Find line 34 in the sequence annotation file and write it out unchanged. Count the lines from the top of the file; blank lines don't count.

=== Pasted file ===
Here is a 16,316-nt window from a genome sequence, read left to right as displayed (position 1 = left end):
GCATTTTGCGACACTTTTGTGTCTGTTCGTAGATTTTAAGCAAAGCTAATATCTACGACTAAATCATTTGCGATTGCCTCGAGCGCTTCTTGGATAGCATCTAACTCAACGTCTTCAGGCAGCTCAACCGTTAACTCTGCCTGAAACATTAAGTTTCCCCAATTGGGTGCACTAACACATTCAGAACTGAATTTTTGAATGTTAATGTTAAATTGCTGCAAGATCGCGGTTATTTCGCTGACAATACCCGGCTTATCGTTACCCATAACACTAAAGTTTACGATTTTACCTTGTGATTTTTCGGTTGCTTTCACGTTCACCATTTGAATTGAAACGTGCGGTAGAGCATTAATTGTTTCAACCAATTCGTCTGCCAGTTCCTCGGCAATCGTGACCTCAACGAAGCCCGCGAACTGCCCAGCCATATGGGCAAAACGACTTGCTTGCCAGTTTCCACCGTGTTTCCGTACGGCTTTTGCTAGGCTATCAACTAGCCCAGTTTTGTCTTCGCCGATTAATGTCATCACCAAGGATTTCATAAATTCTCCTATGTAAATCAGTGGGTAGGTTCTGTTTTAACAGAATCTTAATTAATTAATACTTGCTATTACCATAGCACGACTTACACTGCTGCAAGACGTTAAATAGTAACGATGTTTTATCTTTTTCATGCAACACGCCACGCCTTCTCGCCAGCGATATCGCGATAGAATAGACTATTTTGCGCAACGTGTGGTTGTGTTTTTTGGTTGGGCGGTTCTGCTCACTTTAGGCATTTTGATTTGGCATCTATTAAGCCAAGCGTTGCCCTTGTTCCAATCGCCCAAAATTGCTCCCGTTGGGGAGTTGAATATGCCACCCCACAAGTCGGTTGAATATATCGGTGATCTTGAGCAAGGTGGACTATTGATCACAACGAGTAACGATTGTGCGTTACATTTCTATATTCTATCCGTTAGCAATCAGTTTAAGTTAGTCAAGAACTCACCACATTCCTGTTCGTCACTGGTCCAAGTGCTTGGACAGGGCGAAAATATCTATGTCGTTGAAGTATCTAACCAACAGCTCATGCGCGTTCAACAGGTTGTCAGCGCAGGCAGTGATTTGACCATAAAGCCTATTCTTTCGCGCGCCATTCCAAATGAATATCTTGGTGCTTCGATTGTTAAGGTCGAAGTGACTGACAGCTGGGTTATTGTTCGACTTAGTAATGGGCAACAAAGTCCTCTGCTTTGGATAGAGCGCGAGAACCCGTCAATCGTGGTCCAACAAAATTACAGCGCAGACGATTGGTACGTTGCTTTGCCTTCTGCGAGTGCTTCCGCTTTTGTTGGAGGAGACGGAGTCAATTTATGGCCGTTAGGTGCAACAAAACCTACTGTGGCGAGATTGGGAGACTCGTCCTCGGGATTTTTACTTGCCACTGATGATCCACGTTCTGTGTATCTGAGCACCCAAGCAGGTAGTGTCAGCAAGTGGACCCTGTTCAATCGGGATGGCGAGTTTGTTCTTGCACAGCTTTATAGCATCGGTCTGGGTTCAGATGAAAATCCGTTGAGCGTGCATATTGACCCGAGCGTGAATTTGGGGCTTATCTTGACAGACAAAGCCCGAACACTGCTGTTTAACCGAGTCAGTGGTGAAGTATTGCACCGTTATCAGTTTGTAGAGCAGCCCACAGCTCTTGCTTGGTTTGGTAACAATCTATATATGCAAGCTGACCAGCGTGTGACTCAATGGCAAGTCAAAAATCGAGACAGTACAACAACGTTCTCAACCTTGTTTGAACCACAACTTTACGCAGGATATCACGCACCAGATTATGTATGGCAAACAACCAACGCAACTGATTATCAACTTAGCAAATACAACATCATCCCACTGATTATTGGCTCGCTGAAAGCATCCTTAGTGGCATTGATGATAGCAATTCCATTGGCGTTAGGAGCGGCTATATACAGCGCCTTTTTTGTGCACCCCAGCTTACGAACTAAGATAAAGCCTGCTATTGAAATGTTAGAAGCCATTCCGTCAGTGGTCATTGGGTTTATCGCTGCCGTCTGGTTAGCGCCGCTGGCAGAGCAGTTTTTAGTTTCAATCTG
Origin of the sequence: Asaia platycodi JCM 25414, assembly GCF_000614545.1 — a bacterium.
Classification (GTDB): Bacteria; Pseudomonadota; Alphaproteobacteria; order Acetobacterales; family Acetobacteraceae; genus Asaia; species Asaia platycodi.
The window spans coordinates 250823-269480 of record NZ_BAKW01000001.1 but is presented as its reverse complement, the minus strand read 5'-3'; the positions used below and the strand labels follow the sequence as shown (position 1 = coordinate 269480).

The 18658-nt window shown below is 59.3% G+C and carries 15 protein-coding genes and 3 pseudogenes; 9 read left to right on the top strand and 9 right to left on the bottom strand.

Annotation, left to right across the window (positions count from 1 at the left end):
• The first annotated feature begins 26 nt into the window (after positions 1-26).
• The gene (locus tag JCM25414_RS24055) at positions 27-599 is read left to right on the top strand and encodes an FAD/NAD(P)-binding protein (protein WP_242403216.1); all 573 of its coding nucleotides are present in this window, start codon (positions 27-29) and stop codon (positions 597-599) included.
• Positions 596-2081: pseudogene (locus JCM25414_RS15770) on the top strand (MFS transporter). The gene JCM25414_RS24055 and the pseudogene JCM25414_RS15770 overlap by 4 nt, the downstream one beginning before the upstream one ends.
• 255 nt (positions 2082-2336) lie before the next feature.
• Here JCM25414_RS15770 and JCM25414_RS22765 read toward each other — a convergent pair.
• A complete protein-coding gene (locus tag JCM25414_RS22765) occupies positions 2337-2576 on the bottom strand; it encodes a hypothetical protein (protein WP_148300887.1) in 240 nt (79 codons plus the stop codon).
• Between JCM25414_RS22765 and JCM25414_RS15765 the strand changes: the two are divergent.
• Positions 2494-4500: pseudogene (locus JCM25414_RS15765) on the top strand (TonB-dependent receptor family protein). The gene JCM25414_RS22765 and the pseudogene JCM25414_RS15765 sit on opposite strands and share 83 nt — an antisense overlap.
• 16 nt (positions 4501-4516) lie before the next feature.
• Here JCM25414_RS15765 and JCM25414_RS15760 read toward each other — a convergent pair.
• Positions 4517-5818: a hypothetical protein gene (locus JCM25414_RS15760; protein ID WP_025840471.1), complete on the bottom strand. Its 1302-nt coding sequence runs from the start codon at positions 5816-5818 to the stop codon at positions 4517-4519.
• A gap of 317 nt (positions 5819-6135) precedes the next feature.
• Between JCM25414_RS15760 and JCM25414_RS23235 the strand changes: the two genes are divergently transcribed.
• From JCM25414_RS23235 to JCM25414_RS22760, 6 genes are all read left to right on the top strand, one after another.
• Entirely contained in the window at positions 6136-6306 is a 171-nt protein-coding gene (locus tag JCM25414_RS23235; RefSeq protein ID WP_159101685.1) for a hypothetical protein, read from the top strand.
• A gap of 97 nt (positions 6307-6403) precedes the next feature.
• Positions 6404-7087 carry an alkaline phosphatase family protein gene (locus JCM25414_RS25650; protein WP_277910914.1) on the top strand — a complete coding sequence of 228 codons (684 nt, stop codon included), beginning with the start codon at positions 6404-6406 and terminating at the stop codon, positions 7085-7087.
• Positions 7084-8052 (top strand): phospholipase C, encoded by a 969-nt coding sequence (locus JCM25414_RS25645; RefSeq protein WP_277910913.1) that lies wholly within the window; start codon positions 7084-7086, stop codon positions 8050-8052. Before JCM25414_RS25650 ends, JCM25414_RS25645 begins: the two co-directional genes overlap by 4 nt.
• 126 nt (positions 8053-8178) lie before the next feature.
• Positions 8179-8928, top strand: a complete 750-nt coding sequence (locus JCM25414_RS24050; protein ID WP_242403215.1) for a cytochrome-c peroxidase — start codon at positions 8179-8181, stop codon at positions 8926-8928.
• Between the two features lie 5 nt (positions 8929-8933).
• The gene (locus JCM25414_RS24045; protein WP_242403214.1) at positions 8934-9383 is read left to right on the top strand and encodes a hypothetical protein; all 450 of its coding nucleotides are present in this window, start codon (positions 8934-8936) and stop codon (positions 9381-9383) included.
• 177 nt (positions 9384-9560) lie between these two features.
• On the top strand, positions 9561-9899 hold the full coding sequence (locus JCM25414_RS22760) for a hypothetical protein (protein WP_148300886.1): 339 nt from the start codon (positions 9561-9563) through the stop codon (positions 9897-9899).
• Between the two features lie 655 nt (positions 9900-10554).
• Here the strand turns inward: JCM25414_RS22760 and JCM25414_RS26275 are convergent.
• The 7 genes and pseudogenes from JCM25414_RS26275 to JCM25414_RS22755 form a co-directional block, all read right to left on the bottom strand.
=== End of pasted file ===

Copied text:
• The 7 genes and pseudogenes from JCM25414_RS26275 to JCM25414_RS22755 form a co-directional block, all read right to left on the bottom strand.